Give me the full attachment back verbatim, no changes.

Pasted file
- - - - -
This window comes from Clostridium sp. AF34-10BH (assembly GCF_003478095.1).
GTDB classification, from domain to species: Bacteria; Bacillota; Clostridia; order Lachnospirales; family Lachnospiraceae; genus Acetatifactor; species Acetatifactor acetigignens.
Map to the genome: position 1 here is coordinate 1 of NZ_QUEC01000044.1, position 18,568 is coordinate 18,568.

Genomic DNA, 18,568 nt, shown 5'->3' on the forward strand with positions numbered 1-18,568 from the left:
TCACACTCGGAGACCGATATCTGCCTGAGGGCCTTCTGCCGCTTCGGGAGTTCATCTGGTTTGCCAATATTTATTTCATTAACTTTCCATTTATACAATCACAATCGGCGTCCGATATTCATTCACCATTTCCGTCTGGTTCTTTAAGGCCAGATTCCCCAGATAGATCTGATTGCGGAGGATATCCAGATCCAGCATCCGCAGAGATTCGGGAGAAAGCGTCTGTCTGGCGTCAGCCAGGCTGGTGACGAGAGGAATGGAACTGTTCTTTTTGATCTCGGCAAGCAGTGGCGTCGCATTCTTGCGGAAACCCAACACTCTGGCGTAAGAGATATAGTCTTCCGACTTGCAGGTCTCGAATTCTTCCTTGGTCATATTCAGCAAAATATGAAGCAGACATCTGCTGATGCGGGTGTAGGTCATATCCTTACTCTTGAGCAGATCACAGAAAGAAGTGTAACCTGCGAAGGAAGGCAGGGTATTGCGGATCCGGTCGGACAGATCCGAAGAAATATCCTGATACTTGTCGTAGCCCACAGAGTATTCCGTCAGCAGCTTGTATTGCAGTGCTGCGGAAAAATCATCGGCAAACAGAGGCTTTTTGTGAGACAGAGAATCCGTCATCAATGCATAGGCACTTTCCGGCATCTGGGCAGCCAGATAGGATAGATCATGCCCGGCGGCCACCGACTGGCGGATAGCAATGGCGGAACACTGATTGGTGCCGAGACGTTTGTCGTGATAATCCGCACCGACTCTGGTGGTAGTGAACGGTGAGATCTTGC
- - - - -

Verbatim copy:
This window comes from Clostridium sp. AF34-10BH (assembly GCF_003478095.1).
GTDB classification, from domain to species: Bacteria; Bacillota; Clostridia; order Lachnospirales; family Lachnospiraceae; genus Acetatifactor; species Acetatifactor acetigignens.
Map to the genome: position 1 here is coordinate 1 of NZ_QUEC01000044.1, position 18,568 is coordinate 18,568.

Genomic DNA, 18,568 nt, shown 5'->3' on the forward strand with positions numbered 1-18,568 from the left:
TCACACTCGGAGACCGATATCTGCCTGAGGGCCTTCTGCCGCTTCGGGAGTTCATCTGGTTTGCCAATATTTATTTCATTAACTTTCCATTTATACAATCACAATCGGCGTCCGATATTCATTCACCATTTCCGTCTGGTTCTTTAAGGCCAGATTCCCCAGATAGATCTGATTGCGGAGGATATCCAGATCCAGCATCCGCAGAGATTCGGGAGAAAGCGTCTGTCTGGCGTCAGCCAGGCTGGTGACGAGAGGAATGGAACTGTTCTTTTTGATCTCGGCAAGCAGTGGCGTCGCATTCTTGCGGAAACCCAACACTCTGGCGTAAGAGATATAGTCTTCCGACTTGCAGGTCTCGAATTCTTCCTTGGTCATATTCAGCAAAATATGAAGCAGACATCTGCTGATGCGGGTGTAGGTCATATCCTTACTCTTGAGCAGATCACAGAAAGAAGTGTAACCTGCGAAGGAAGGCAGGGTATTGCGGATCCGGTCGGACAGATCCGAAGAAATATCCTGATACTTGTCGTAGCCCACAGAGTATTCCGTCAGCAGCTTGTATTGCAGTGCTGCGGAAAAATCATCGGCAAACAGAGGCTTTTTGTGAGACAGAGAATCCGTCATCAATGCATAGGCACTTTCCGGCATCTGGGCAGCCAGATAGGATAGATCATGCCCGGCGGCCACCGACTGGCGGATAGCAATGGCGGAACACTGATTGGTGCCGAGACGTTTGTCGTGATAATCCGCACCGACTCTGGTGGTAGTGAACGGTGAGATCTTGC